Deadly Rains and Flooding: Rio Grande do Sul Struggles to Cope
Deadly Rains and Flooding: Rio Grande do Sul Struggles to Cope

Brasília: Heavy rains in Brazil's southernmost state of Rio Grande do Sul this week killed at least 55 people, local authorities said on Saturday evening, while dozens remain unaccounted for. Rio Grande do Sul's civil defence authority said 74 people were still missing and more than 69,000 had been displaced as storms in the last few days have affected nearly two thirds of the 497 cities in the state, which borders Uruguay and Argentina.

The local authority said it is now investigating whether another seven deaths were related to the storms, after earlier in the day it had reported a total of more than 55 deaths. Floods destroyed roads and bridges in several regions of the state. The storm also triggered landslides and the partial collapse of a dam at a small hydroelectric power plant. A second dam in the city of Bento Goncalves is also at risk of collapsing, authorities said. In Porto Alegre, the capital of Rio Grande do Sul, the Guaiba lake broke its banks, flooding streets.

Porto Alegre's international airport has suspended all flights for an indefinite period. State Governor Eduardo Leite told reporters on Saturday evening that Rio Grande do Sul would need a "Marshall Plan" to recover from the storms and its consequences, referring to a plan for Europe's economic recovery after World War Two.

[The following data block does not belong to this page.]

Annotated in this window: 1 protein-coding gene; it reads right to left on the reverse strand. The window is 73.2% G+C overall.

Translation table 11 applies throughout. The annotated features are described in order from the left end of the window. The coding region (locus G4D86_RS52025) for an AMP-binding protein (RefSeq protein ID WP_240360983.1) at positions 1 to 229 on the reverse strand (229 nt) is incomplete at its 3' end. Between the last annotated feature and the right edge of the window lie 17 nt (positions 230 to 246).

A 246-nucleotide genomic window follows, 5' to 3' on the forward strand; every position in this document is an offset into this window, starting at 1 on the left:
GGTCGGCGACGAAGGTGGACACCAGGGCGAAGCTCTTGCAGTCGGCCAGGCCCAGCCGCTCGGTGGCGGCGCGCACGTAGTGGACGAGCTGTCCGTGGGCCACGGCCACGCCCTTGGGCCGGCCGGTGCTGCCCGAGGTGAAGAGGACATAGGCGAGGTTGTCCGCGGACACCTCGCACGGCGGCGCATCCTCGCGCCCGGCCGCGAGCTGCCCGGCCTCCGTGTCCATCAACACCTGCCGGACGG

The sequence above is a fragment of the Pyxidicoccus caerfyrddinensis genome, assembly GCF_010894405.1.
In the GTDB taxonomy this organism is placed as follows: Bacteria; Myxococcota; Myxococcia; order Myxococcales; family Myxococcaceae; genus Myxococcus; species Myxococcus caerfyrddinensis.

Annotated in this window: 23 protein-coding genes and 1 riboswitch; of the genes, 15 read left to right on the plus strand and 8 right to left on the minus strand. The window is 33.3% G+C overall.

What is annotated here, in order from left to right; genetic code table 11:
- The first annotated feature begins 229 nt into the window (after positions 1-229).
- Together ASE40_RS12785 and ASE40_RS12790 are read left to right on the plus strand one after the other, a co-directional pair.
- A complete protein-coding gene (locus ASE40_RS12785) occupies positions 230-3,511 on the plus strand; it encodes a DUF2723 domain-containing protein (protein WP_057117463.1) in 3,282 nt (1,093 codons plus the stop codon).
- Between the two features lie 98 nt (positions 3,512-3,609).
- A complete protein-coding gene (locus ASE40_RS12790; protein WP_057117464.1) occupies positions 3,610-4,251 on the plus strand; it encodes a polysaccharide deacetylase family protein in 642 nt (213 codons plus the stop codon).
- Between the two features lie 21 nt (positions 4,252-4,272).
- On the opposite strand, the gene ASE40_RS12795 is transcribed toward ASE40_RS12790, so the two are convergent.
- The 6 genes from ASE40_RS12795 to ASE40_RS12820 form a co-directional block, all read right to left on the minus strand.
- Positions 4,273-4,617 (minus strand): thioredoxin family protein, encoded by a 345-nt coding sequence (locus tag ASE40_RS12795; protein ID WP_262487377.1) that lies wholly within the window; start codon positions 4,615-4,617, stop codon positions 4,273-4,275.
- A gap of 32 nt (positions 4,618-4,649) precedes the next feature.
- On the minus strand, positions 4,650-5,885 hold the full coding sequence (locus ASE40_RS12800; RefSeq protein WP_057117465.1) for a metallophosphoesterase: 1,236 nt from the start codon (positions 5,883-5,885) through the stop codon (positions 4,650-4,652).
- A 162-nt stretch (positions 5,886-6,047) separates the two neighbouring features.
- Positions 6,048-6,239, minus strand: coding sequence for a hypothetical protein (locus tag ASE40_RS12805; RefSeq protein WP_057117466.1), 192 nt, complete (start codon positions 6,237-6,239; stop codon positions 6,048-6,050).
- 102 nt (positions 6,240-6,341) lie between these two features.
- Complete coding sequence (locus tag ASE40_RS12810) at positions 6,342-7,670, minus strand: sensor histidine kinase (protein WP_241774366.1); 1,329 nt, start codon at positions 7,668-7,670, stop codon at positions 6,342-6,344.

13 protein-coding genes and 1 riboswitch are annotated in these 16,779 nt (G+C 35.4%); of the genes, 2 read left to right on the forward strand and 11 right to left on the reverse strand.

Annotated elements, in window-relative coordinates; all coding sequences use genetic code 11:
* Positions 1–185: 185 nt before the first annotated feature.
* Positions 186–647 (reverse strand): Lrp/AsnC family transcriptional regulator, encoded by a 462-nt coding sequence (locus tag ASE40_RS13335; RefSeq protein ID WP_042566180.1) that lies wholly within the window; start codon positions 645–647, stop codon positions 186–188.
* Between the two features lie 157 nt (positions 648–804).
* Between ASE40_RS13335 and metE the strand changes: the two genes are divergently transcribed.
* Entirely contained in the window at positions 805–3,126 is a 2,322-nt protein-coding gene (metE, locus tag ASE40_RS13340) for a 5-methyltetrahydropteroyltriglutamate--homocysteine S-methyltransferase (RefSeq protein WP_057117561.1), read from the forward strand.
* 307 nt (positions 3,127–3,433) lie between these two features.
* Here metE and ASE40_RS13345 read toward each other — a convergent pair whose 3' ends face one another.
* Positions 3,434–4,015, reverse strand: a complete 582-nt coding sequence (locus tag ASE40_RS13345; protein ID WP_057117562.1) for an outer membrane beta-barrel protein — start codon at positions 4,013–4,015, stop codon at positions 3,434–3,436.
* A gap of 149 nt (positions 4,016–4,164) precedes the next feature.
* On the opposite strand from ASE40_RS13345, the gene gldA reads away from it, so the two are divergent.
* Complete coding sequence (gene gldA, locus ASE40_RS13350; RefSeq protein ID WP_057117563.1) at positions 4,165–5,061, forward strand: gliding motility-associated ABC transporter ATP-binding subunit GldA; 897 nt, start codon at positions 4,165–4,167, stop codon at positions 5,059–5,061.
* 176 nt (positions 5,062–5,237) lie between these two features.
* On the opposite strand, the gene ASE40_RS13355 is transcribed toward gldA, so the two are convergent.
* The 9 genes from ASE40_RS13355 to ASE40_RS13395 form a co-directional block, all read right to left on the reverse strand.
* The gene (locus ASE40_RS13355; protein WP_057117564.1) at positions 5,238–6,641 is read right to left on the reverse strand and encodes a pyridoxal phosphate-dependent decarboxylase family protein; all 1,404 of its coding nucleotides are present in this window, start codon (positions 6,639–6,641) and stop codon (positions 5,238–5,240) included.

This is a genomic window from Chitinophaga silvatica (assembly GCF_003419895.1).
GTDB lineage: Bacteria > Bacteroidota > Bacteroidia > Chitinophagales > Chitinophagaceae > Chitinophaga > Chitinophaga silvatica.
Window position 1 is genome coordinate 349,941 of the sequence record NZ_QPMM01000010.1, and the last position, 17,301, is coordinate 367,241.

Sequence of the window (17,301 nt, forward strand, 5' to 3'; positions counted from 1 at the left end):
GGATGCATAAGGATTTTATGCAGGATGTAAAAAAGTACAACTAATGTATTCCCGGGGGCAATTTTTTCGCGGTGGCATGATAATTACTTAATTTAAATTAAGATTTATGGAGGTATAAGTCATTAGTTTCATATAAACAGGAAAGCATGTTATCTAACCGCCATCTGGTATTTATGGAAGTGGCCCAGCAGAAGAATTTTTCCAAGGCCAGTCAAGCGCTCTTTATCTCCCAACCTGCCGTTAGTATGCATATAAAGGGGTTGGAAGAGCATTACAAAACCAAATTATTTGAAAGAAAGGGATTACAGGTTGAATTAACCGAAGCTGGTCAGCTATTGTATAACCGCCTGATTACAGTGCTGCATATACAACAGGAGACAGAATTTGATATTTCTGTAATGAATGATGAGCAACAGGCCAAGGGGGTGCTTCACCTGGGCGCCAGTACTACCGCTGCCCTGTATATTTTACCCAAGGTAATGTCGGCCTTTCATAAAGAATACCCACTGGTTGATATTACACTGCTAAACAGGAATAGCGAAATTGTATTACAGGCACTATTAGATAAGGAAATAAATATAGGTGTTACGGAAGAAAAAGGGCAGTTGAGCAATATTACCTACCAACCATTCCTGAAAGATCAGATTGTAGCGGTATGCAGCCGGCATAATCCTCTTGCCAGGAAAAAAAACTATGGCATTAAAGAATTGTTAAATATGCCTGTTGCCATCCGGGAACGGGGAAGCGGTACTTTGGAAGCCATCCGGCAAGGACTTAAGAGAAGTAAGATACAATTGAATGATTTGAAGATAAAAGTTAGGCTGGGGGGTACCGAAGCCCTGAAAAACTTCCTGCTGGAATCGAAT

Brazil's President Luiz Inacio Lula da Silva, who had visited Rio Grande do Sul on Thursday, will travel back to the state on Sunday to follow the rescue efforts, his chief of communication Paulo Pimenta said on Saturday. Lula said on X that his government is in constant contact with state and cities' authorities to support the region with whatever they need.

Rains are expected in the northern and northeastern regions of the state until Sunday, but the volume of precipitation has been declining, and should be well below the peak seen earlier in the week, according to the state meteorology authority. Still, "river water levels should stay high for some days", Leite said earlier on Saturday.

Rio Grande do Sul is at a geographical meeting point between tropical and polar atmospheres, which has created a weather pattern with periods of intense rains and others of drought. Local scientists believe the pattern has been intensifying due to climate change. 

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